Samoa borders will open once eligible population fully vaccinated
Samoa's new Minister of Health said a planned travel bubble with New Zealand will not happen until the country's eligible population are fully vaccinated against Covid-19.
Valasi Tafito Selesele told the Samoa Observer that the latest amendments to the State of Emergency Orders was only to start the conversation.
He said the only priority now is to push for vaccinations.
The new government has targeted American Samoa and New Zealand to have a travel bubble with.
Covid-19 has claimed another four lives in French Polynesia
Covid-19 has claimed another four lives in French Polynesia, raising the death toll to 153.
432 new infections were detected since Friday as the pandemic again worsens.
While there was no Covid-19 patient in hospital in mid-July, the wards are again filling fast, with 53 patients in care and nine of them in ICUs.
There have been more than 20,000 Covid cases in the past year.
Restrictions were brought in over the weekend and may be tightened with a curfew.
Samoa's Prime Minister Fiame Naomi Mata'afa speaks to senior officers of the ministries under her portfolio
Samoa's Prime Minister Fiame Naomi Mata'afa has told senior officers of the ministries under her portfolio to perform their duties without regard for whichever political party they believe in and support.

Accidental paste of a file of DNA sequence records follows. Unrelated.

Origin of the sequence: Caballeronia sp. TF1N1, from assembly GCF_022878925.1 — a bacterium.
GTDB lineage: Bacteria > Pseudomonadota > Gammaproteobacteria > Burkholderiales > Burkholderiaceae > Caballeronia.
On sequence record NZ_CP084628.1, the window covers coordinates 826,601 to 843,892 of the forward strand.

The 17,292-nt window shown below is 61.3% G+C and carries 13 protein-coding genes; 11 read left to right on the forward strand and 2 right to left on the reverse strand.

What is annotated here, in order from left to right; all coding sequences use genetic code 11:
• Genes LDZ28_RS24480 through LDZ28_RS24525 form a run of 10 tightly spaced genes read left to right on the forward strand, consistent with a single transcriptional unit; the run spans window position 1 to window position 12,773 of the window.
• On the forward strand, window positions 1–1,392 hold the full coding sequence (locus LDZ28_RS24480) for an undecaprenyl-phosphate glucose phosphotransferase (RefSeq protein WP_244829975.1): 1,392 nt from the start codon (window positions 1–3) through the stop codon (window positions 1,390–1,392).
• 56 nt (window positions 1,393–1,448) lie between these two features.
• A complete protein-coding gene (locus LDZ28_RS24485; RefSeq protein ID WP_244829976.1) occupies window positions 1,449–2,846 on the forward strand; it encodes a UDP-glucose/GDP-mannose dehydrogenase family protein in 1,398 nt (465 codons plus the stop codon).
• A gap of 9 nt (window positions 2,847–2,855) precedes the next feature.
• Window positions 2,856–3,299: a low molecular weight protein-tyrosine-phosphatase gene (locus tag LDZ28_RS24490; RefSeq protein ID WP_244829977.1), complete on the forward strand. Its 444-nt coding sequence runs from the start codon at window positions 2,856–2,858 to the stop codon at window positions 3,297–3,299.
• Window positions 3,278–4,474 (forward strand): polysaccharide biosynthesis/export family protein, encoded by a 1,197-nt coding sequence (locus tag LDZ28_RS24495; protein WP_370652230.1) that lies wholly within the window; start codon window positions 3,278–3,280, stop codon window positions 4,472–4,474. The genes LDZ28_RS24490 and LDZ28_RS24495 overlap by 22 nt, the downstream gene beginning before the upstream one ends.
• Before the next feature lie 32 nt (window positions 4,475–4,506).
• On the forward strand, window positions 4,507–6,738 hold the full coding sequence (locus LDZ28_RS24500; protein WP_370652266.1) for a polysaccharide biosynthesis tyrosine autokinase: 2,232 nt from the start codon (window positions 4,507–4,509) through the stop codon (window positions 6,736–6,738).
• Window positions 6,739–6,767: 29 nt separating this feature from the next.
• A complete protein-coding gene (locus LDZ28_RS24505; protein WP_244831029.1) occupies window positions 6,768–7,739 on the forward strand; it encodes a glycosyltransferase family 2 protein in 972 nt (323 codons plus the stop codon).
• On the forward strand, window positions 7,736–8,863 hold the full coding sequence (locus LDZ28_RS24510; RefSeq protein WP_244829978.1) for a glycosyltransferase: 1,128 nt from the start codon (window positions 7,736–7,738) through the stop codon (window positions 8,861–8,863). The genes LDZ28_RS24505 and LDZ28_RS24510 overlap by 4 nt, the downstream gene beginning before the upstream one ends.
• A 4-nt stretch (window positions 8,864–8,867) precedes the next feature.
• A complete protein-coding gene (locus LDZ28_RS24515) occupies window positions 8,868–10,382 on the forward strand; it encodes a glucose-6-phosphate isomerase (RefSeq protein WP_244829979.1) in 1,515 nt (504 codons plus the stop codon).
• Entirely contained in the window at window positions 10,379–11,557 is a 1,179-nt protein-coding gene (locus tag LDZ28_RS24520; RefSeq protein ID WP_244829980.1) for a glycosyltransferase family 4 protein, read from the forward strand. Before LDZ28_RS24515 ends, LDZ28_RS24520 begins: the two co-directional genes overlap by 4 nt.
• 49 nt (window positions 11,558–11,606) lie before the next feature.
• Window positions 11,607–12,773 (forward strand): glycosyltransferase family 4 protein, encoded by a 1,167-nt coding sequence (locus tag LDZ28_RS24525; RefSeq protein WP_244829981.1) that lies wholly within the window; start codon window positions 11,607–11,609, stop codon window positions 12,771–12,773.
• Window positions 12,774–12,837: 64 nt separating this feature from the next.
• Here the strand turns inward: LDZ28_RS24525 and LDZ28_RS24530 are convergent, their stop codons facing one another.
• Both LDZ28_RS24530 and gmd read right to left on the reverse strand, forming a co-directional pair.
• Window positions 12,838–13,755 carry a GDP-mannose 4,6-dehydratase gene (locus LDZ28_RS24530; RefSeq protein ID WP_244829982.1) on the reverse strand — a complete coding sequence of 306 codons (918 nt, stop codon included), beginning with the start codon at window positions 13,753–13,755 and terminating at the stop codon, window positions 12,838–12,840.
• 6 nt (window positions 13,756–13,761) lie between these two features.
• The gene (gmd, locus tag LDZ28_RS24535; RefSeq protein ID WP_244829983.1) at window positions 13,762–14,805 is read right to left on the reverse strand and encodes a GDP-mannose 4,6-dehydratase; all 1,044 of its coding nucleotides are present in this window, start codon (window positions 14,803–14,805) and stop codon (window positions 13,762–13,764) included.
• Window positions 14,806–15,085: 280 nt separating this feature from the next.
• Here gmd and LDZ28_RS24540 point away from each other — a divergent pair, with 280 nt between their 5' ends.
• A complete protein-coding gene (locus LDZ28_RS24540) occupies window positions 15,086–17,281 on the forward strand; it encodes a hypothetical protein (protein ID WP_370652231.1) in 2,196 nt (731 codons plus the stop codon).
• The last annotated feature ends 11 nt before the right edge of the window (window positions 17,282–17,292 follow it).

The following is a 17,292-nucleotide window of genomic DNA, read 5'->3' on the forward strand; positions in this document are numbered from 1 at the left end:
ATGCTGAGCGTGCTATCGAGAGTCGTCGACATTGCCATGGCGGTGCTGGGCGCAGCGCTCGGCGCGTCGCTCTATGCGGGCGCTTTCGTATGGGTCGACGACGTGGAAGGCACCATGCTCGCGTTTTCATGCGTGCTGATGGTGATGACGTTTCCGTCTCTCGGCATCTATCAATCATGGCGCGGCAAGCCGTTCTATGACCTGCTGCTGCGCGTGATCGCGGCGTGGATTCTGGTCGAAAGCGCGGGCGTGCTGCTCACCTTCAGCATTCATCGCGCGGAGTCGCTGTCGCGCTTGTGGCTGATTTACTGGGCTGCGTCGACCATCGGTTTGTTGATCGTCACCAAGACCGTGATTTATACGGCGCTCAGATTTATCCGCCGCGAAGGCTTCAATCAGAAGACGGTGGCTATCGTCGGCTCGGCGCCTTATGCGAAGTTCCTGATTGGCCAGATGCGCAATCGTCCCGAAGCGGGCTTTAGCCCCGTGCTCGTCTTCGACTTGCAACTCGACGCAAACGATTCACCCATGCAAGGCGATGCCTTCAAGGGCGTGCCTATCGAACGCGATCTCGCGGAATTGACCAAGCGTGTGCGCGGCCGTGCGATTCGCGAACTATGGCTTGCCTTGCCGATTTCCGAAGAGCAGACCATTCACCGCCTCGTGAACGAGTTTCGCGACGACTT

Speaking at a special prayer meeting, Fiame said while they are from different divides of the country, public servants are the caretakers and the support arm of the government.
She said public servants are chosen because they have the right qualifications to perform required duties within the public service but politicians make decisions based on advice from them.
Fiame told them their beliefs and feelings are theirs but not to let them affect how they work.
This was the first time the new Prime Minister had met management of the Ministry of Prime Minister and Cabinet, Ministry of Foreign Affairs and Trade, Ministry of Natural Resources and Environment, and Samoa Tourism Authority.
Chinese captain to face Tahiti court
The captain of a stranded Chinese longliner in French Polynesia is to appear in court next month accused of causing marine pollution.
Last month, the 40-metre long Ping Tai Rong 49 hit uninhabited Anuanurunga atoll at night while travelling from the Cook Islands to waters near Pitcairn.
The Joint Rescue Coordination Centre in Tahiti first sent a helicopter to rescue the 15-strong crew and flew them to nearby Nukutepitepi in the Duke of Gloucester Islands.
The French navy sent a team with oil spill containment barriers to the area and will send more experts this week to assess the situation.
It's not immediately known why the ship hit the atoll.